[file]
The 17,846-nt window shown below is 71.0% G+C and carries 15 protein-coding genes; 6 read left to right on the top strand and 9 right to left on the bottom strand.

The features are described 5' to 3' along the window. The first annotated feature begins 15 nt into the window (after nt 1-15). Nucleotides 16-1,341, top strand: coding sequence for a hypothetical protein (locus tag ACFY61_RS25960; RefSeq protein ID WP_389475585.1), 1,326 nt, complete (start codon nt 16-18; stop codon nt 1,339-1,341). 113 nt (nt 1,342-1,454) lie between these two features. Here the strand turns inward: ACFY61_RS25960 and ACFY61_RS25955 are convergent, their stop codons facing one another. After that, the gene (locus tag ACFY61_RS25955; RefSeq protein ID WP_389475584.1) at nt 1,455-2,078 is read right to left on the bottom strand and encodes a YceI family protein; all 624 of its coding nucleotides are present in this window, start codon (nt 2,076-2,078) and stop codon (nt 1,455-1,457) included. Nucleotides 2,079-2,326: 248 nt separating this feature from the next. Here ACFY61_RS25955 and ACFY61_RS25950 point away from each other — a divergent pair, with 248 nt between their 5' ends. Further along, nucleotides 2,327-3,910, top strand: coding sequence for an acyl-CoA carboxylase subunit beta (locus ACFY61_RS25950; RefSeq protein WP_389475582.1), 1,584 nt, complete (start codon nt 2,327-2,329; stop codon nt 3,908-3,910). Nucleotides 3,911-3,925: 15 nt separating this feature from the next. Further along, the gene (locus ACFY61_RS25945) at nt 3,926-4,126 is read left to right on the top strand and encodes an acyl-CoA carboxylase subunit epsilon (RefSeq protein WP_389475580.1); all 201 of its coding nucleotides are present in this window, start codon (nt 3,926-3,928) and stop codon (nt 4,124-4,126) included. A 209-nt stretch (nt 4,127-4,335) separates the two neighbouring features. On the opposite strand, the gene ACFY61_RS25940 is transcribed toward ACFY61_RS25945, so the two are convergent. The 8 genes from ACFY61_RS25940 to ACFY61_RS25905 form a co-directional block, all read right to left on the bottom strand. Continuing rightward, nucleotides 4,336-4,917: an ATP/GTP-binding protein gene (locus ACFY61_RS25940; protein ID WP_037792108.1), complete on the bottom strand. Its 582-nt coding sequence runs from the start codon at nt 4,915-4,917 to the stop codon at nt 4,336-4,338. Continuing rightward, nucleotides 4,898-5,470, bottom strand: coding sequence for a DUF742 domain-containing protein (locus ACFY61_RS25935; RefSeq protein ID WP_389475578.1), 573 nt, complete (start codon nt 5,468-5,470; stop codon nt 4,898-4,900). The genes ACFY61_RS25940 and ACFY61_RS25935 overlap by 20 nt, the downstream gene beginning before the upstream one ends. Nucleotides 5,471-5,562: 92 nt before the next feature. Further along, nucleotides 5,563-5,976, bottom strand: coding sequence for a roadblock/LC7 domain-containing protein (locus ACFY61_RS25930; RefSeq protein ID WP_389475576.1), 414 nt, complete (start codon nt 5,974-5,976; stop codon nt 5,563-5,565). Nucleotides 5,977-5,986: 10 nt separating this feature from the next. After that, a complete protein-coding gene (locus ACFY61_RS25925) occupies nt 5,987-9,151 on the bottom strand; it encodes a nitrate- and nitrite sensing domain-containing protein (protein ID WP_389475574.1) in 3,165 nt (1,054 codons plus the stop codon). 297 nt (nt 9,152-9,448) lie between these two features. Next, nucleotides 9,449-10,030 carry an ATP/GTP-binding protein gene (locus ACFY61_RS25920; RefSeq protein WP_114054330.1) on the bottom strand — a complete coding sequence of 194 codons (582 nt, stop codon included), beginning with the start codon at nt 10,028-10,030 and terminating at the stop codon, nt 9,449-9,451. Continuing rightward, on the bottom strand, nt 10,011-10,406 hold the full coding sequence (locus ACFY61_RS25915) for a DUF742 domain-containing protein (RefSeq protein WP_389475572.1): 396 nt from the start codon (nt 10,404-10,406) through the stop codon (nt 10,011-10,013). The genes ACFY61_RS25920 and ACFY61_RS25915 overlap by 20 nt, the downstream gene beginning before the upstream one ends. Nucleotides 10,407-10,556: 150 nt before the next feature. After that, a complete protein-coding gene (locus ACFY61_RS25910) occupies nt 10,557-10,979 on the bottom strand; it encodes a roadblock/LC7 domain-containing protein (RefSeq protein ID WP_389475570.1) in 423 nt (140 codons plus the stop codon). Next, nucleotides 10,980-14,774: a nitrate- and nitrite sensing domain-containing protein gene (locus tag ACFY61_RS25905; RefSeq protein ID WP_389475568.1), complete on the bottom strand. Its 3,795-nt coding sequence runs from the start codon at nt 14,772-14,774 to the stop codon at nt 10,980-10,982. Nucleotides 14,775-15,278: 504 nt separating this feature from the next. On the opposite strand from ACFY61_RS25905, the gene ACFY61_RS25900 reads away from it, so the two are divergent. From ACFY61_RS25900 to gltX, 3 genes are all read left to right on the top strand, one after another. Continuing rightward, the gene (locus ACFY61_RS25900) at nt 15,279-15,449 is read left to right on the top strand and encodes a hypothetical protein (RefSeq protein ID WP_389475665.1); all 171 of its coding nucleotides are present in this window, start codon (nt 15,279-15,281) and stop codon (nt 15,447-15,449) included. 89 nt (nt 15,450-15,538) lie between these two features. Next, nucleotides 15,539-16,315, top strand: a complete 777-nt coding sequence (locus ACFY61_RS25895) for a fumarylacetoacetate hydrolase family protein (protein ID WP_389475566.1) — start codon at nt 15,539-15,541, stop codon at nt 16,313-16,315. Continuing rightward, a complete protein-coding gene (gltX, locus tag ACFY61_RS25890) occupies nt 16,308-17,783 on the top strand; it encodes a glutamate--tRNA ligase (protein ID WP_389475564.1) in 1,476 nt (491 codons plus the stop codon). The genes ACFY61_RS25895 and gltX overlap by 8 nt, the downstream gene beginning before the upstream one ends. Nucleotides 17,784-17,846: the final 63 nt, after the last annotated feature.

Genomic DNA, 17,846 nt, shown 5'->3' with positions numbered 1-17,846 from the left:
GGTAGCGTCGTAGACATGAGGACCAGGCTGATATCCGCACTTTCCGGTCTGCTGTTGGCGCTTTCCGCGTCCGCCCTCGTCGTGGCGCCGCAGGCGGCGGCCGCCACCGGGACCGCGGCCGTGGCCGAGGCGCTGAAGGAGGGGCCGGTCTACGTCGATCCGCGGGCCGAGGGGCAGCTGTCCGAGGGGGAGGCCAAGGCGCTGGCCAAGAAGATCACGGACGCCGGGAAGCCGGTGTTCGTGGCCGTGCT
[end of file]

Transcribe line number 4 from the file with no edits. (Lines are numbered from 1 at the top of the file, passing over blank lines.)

GGTAGCGTCGTAGACATGAGGACCAGGCTGATATCCGCACTTTCCGGTCTGCTGTTGGCGCTTTCCGCGTCCGCCCTCGTCGTGGCGCCGCAGGCGGCGGCCGCCACCGGGACCGCGGCCGTGGCCGAGGCGCTGAAGGAGGGGCCGGTCTACGTCGATCCGCGGGCCGAGGGGCAGCTGTCCGAGGGGGAGGCCAAGGCGCTGGCCAAGAAGATCACGGACGCCGGGAAGCCGGTGTTCGTGGCCGTGCT